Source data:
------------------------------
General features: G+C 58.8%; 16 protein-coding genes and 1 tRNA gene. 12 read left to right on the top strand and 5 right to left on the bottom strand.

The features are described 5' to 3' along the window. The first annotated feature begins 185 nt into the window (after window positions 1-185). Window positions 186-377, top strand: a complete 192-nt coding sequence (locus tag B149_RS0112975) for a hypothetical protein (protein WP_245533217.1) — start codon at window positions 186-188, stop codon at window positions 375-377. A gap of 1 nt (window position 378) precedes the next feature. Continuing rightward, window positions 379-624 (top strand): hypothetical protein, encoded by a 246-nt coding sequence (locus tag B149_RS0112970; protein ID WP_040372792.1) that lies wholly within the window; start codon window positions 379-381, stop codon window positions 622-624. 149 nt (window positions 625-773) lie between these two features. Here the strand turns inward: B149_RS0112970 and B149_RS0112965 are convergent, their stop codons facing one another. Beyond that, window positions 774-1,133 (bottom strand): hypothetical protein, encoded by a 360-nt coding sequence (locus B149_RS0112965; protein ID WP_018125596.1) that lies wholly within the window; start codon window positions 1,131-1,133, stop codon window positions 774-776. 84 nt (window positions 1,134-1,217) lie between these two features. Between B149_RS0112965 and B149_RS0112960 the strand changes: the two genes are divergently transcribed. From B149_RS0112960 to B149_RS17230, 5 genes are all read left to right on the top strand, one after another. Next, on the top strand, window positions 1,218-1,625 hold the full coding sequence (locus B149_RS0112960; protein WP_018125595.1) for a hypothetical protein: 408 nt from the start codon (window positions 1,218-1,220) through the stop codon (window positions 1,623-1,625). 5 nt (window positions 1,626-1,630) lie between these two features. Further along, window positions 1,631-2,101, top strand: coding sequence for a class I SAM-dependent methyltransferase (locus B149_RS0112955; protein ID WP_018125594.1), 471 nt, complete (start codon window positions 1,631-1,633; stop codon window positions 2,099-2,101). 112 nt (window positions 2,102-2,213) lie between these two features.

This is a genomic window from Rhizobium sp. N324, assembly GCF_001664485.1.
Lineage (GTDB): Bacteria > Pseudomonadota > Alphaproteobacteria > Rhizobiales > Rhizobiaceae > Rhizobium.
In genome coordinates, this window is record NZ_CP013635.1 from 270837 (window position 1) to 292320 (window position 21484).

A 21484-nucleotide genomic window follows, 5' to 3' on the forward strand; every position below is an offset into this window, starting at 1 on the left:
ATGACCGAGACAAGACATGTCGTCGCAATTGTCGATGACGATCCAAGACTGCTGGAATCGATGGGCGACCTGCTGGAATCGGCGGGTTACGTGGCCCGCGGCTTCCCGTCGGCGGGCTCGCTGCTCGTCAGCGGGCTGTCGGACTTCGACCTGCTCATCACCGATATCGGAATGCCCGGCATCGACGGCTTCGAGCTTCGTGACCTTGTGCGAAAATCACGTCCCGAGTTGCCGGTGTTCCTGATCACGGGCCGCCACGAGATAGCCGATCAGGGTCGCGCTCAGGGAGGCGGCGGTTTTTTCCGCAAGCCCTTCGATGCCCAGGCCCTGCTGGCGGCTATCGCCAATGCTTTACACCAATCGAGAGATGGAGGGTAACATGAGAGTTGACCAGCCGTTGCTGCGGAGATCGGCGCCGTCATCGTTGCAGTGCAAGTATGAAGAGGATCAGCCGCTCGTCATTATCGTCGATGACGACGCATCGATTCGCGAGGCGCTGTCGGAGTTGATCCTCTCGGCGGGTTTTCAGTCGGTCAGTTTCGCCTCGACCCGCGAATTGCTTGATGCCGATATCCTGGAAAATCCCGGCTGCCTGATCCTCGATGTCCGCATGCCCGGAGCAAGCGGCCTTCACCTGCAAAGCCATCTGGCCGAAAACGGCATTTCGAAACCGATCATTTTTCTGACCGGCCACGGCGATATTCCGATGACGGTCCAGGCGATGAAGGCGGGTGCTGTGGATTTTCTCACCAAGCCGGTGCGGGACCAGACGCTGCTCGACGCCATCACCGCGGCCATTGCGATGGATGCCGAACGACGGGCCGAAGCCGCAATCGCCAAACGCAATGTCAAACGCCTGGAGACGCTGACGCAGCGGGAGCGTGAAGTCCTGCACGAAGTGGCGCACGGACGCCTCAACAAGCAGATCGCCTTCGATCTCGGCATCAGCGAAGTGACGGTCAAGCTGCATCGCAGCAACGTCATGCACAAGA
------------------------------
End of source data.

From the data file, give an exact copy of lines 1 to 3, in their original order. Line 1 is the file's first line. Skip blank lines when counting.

General features: G+C 58.8%; 16 protein-coding genes and 1 tRNA gene. 12 read left to right on the top strand and 5 right to left on the bottom strand.

The features are described 5' to 3' along the window. The first annotated feature begins 185 nt into the window (after window positions 1-185). Window positions 186-377, top strand: a complete 192-nt coding sequence (locus tag B149_RS0112975) for a hypothetical protein (protein WP_245533217.1) — start codon at window positions 186-188, stop codon at window positions 375-377. A gap of 1 nt (window position 378) precedes the next feature. Continuing rightward, window positions 379-624 (top strand): hypothetical protein, encoded by a 246-nt coding sequence (locus tag B149_RS0112970; protein ID WP_040372792.1) that lies wholly within the window; start codon window positions 379-381, stop codon window positions 622-624. 149 nt (window positions 625-773) lie between these two features. Here the strand turns inward: B149_RS0112970 and B149_RS0112965 are convergent, their stop codons facing one another. Beyond that, window positions 774-1,133 (bottom strand): hypothetical protein, encoded by a 360-nt coding sequence (locus B149_RS0112965; protein ID WP_018125596.1) that lies wholly within the window; start codon window positions 1,131-1,133, stop codon window positions 774-776. 84 nt (window positions 1,134-1,217) lie between these two features. Between B149_RS0112965 and B149_RS0112960 the strand changes: the two genes are divergently transcribed. From B149_RS0112960 to B149_RS17230, 5 genes are all read left to right on the top strand, one after another. Next, on the top strand, window positions 1,218-1,625 hold the full coding sequence (locus B149_RS0112960; protein WP_018125595.1) for a hypothetical protein: 408 nt from the start codon (window positions 1,218-1,220) through the stop codon (window positions 1,623-1,625). 5 nt (window positions 1,626-1,630) lie between these two features. Further along, window positions 1,631-2,101, top strand: coding sequence for a class I SAM-dependent methyltransferase (locus B149_RS0112955; protein ID WP_018125594.1), 471 nt, complete (start codon window positions 1,631-1,633; stop codon window positions 2,099-2,101). 112 nt (window positions 2,102-2,213) lie between these two features.

This is a genomic window from Rhizobium sp. N324, assembly GCF_001664485.1.